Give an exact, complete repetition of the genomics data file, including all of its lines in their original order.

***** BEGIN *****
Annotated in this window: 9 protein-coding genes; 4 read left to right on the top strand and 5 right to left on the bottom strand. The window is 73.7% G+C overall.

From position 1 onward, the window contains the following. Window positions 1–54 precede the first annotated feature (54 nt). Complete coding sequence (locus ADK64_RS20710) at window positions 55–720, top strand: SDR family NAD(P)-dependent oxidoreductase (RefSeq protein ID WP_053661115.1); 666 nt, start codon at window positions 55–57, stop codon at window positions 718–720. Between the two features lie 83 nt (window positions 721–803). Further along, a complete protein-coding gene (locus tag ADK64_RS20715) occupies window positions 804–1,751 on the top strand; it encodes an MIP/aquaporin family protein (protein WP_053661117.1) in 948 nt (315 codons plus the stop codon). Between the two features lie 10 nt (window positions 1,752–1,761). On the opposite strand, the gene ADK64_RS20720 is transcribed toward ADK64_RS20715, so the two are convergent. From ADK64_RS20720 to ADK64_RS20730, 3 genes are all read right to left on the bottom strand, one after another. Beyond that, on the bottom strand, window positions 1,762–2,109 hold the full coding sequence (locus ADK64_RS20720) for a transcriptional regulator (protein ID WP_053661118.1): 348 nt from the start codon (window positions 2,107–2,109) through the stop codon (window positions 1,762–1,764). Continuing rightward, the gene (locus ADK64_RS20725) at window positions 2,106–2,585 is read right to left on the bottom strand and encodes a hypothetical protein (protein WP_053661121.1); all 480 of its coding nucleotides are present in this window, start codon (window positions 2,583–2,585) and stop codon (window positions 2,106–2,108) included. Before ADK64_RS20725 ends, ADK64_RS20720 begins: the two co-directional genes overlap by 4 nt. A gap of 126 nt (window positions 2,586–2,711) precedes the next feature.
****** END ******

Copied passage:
Annotated in this window: 9 protein-coding genes; 4 read left to right on the top strand and 5 right to left on the bottom strand. The window is 73.7% G+C overall.

From position 1 onward, the window contains the following. Window positions 1–54 precede the first annotated feature (54 nt). Complete coding sequence (locus ADK64_RS20710) at window positions 55–720, top strand: SDR family NAD(P)-dependent oxidoreductase (RefSeq protein ID WP_053661115.1); 666 nt, start codon at window positions 55–57, stop codon at window positions 718–720. Between the two features lie 83 nt (window positions 721–803). Further along, a complete protein-coding gene (locus tag ADK64_RS20715) occupies window positions 804–1,751 on the top strand; it encodes an MIP/aquaporin family protein (protein WP_053661117.1) in 948 nt (315 codons plus the stop codon). Between the two features lie 10 nt (window positions 1,752–1,761). On the opposite strand, the gene ADK64_RS20720 is transcribed toward ADK64_RS20715, so the two are convergent. From ADK64_RS20720 to ADK64_RS20730, 3 genes are all read right to left on the bottom strand, one after another. Beyond that, on the bottom strand, window positions 1,762–2,109 hold the full coding sequence (locus ADK64_RS20720) for a transcriptional regulator (protein ID WP_053661118.1): 348 nt from the start codon (window positions 2,107–2,109) through the stop codon (window positions 1,762–1,764). Continuing rightward, the gene (locus ADK64_RS20725) at window positions 2,106–2,585 is read right to left on the bottom strand and encodes a hypothetical protein (protein WP_053661121.1); all 480 of its coding nucleotides are present in this window, start codon (window positions 2,583–2,585) and stop codon (window positions 2,106–2,108) included. Before ADK64_RS20725 ends, ADK64_RS20720 begins: the two co-directional genes overlap by 4 nt. A gap of 126 nt (window positions 2,586–2,711) precedes the next feature.